Wednesday, June 1, 2016

My Experience with Special K by Rolynn Anderson

You think I’m talking about cereal, don’t you?  Far from it.  Special K, K, or Cat Valium are street names for ketamine.  When used responsibly, ketamine is an effective anesthetic for animals and humans, especially kind to the respiratory system.  In an expert’s hands, the drug is effective, especially as an anesthetic for infants because their respiratory system is still developing.  On the street, ketamine is a hallucinogen, sold in powder or pill form.  A two hour high might be the result; if you’re one of the 10-20% adversely affected by the drug, you might be looking at a nightmare.  Too much of the drug and you’re a corpse.

Why care about K?  For CEZANNE’S GHOST, I was looking for a drug which subdues a kidnapped victim over a period of weeks.  I did my research and picked ketamine.  My heroine, an FBI agent, must fake ingesting the drug, so I had to understand how she would react to it.  Mind you, with only a couple of experiences with pot in my twenties and too few examples of feeling tipsy with booze, I had a lot of research to do.

Then…I had some minor surgery, just days ago.  Same-day service.  A mild anesthetic, I was told; a local used on the operating surface of my body.  No big deal, right?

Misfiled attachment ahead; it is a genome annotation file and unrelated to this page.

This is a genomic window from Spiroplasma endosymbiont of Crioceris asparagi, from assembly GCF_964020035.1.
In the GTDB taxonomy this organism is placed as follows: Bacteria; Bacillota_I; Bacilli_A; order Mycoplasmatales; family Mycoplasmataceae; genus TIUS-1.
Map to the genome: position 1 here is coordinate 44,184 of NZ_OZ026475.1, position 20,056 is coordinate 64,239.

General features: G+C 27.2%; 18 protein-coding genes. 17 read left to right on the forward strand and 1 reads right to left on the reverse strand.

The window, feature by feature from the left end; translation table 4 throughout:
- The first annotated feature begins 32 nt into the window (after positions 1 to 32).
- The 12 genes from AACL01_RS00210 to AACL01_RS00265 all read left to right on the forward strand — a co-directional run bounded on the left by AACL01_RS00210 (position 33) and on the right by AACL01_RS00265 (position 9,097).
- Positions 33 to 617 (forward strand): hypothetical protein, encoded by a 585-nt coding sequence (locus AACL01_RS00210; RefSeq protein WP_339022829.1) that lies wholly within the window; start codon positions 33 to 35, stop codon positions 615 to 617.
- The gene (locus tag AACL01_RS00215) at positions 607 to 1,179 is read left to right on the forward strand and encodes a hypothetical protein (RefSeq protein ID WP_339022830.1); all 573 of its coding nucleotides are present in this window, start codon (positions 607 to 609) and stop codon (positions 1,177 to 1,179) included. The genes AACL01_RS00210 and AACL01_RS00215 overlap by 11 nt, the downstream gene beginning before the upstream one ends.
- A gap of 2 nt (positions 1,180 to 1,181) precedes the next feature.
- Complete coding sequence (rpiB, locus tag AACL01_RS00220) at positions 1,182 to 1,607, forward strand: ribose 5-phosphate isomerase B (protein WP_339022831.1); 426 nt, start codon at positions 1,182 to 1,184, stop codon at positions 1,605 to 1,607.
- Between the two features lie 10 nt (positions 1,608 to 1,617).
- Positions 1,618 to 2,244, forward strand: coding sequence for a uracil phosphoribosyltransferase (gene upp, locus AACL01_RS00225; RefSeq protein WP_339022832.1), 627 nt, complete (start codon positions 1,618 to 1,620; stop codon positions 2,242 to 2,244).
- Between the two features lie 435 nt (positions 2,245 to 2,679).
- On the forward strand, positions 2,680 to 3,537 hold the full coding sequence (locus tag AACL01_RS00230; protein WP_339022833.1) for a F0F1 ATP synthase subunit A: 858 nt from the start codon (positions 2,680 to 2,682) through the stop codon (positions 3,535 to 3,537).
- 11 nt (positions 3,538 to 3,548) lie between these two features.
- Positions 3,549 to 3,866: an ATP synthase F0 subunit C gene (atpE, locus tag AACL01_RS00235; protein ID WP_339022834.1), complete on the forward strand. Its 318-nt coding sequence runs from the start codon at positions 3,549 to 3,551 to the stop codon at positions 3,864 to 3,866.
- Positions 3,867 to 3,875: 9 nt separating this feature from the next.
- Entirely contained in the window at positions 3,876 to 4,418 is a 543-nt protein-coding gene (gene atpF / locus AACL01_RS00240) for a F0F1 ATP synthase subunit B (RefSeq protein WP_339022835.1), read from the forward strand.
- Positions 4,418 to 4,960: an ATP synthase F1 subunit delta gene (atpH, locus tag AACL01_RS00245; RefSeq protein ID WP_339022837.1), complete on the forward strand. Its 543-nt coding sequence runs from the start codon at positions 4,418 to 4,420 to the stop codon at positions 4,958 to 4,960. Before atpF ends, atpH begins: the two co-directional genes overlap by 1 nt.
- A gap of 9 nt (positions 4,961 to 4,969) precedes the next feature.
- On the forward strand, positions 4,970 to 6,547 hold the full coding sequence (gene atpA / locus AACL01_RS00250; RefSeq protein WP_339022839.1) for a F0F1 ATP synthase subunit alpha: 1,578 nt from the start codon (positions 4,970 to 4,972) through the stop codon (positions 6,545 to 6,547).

Until the anesthesiologist shot me up with twenty-five milligrams of ketamine (I found out later).  Guess what?  I’m one of the 10-20% adversely affected by the drug.  The dysphoria I felt was truly alarming.  I heard my voice over my body saying: “Help!  Something’s wrong!  What’s happening?  I’m in trouble.  Help me!”  I could not see the room; only a beige atmosphere surrounded me.  I heard disembodied voices soothe me.  I think someone touched me to show me they were there, but none of that helped.  Distressing does not describe the incident well enough.

Later, the anesthesiologist explained what happened and assured me he offset the ketamine with a drug that calmed me.  When I explained to him my research on ketamine and we agreed I had an episode of dysphoria, he seemed pleased with my level of knowledge.  In fact, he gave me his card and said he’d help with any information I needed about drugs for my novels.


Yup, novel writing is full of adventures and surprises.  And coincidences galore!  I can now describe what my victims endured when they suffered from ketamine’s effects.  Even better, I’ve got an expert to consult when I have questions about drug use.  My scary out-of-of body experience?  Ah, what the heck.  It’s all for the good cause of writing an accurate suspense/mystery novel!    

My books are detailed on: http://rolynnanderson.com  


13 comments:

Krishan Arora said...

Great post. love it. Keep posting like these articles.

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Alicia Dean said...

Ha, is it bad that my mind DID go to the drug, rather than the cereal? :) I'd heard of it, not sure how. SO sorry about your experience, but it was certainly handy for your research. Fascinating! Your book sounds great!

Rolynn Anderson said...

Thanks Krishan. Life is always a good source for writers.

Alicia, you may have more 'experience' than I do...LSD was all around me in college and beyond, but I was too afraid to try it. I hate that out-of-control feeling I had with ketamine. But I got a way to describe it in my book. Yay!

Mackenzie Crowne said...